Work begins on 2018 legislative agenda

At the Trustee and Executive Leadership Conference, leaders from all twelve of Missouri’s community colleges took part in the first stage of the drafting process for the 2018 Legislative Agenda. The discussion was an opportunity primarily for community college trustees to provide input, but it was also a chance for the association’s advocacy team to share what to expect come January.

  • The state budget is shaping up for another tough funding battle, which could bring about changes reminiscent to those proposed earlier this year.
  • Rumblings from Rex Sinquefield’s Show-Me Institute indicate that public retirement systems may come under attack in 2018. The Institute has long-supported the privatization of public retirement funds, but is expected to increase its efforts next year.
  • The association is also keeping an eye on A+ program funding. With the expansion of the A+ program to private high schools and the increases in tuition resulting from this year’s budget cuts, it will be critical for the legislature to keep its promise to fully-fund the program.
  • Workforce development is also expected to be a major focus of this year’s advocacy efforts, as the legislature looks for ways to boost Missouri’s economy.

MCCA will officially release its legislative agenda once it is approved by the Presidents and Chancellor’s Council in November.

St. Louis Community College Chancellor to lead Missouri Community College Association

Jefferson City, Missouri – Dr. Jeff Pittman, chancellor of St. Louis Community College, began his term as chair of the Missouri Community College Association’s Presidents and Chancellors Council July 1.

Pittman succeeds Dr. Jon Bauer, president of East Central College, and will provide leadership for the association as it represents the interests of community colleges across the state.

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Get published on the MCCA website

Every month, we hope to feature an article or whitepaper written by an MCCA member. Here’s what we’re looking for:

  • Articles featuring tips and best practices that are relevant to a large number of MCCA members (i.e. Faculty, Administrators, or Classified Staff)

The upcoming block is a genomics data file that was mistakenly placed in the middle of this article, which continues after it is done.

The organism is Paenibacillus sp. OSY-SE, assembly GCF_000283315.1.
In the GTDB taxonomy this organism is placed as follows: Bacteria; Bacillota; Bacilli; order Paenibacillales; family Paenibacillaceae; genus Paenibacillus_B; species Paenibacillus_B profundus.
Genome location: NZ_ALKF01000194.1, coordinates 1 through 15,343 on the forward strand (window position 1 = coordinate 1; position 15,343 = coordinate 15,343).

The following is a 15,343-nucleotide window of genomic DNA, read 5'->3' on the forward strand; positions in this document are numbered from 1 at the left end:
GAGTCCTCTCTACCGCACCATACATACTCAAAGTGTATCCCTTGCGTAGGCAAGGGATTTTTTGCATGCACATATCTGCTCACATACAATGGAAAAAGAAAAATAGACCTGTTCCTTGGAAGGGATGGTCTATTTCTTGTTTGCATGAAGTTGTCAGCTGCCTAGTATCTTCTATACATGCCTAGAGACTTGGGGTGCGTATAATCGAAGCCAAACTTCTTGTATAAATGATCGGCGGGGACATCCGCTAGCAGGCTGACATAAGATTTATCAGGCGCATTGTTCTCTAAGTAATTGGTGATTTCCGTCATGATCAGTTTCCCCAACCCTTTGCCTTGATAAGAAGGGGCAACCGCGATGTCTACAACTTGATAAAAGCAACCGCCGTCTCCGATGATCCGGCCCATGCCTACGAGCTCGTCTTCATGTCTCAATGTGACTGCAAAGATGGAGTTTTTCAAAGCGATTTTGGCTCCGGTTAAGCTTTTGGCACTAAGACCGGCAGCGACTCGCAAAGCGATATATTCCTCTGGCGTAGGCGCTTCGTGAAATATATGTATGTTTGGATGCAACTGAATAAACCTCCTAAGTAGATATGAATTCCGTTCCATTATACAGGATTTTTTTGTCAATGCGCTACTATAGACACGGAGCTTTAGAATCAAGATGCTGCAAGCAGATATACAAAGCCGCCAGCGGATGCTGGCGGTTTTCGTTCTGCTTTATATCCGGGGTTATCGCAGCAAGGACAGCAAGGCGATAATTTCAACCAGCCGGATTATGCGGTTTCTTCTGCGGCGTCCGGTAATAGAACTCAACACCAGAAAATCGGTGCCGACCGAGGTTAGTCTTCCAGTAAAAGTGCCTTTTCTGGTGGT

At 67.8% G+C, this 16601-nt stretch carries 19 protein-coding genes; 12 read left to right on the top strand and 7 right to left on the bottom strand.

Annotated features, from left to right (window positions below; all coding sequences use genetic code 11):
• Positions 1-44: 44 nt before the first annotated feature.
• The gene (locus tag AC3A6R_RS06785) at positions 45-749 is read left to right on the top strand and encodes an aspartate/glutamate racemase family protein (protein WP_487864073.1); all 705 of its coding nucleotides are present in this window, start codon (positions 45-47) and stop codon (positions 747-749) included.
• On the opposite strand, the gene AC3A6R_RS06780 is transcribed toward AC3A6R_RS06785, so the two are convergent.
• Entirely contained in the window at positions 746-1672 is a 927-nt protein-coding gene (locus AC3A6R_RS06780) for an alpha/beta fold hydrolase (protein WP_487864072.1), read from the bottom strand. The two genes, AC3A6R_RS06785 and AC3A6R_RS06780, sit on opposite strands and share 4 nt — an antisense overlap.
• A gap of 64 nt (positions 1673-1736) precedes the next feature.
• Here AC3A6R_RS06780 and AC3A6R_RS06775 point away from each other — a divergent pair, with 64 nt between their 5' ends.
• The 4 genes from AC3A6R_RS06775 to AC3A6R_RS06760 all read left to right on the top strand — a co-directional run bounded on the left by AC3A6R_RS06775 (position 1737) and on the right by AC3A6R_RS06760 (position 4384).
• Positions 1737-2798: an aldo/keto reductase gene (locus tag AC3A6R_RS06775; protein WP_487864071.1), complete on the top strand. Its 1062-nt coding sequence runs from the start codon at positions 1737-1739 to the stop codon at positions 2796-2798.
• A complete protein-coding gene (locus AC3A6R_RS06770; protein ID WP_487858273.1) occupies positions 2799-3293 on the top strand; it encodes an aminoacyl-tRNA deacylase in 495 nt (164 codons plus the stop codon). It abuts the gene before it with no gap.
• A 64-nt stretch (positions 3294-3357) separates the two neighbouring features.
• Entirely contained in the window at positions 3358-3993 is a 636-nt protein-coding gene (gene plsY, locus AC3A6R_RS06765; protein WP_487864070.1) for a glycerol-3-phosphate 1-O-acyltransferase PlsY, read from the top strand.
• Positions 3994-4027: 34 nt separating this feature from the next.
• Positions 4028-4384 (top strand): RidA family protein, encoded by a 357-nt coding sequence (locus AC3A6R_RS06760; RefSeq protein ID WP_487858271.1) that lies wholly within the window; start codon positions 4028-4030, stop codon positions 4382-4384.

• Whitepapers exploring emerging challenges or innovative new programs and initiatives at community colleges
  • Regardless of the format, the writing should help readers understand and hopefully solve a common problem.
  • There’s no minimum or maximum word count, but we are looking for writing that is concise, well-written, and fully-conveys the idea presented.
  • The work should be your own. Any outside sources should be quoted and cited appropriately using an academic style such as APA or MLA.
 Submit your work

 Some additional guidelines:

  • MCCA staff and volunteers will review your work for error, and reserves the right to make changes based on readability.
  • Once your work has been approved, it will be published on the MCCA website and will be shared on our social media pages and in our monthly professional development e-mail update.
  • Acceptable file formats include .doc, .docx, and .pdf.

Big changes coming to convention this year

Our goal is to use your feedback to make every convention better than the last. As a result, we've made some major changes this year.

Register Now

Only two award ceremonies!

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Introducing our new e-mail updates

Introducing our new e-mail updates! We’re breaking our monthly MCCA Today newsletter up into four separate monthly updates, so you can subscribe to the content you care about most.

 Update Your Subscriptions

Professional Development Update – Sent the first Wednesday of every month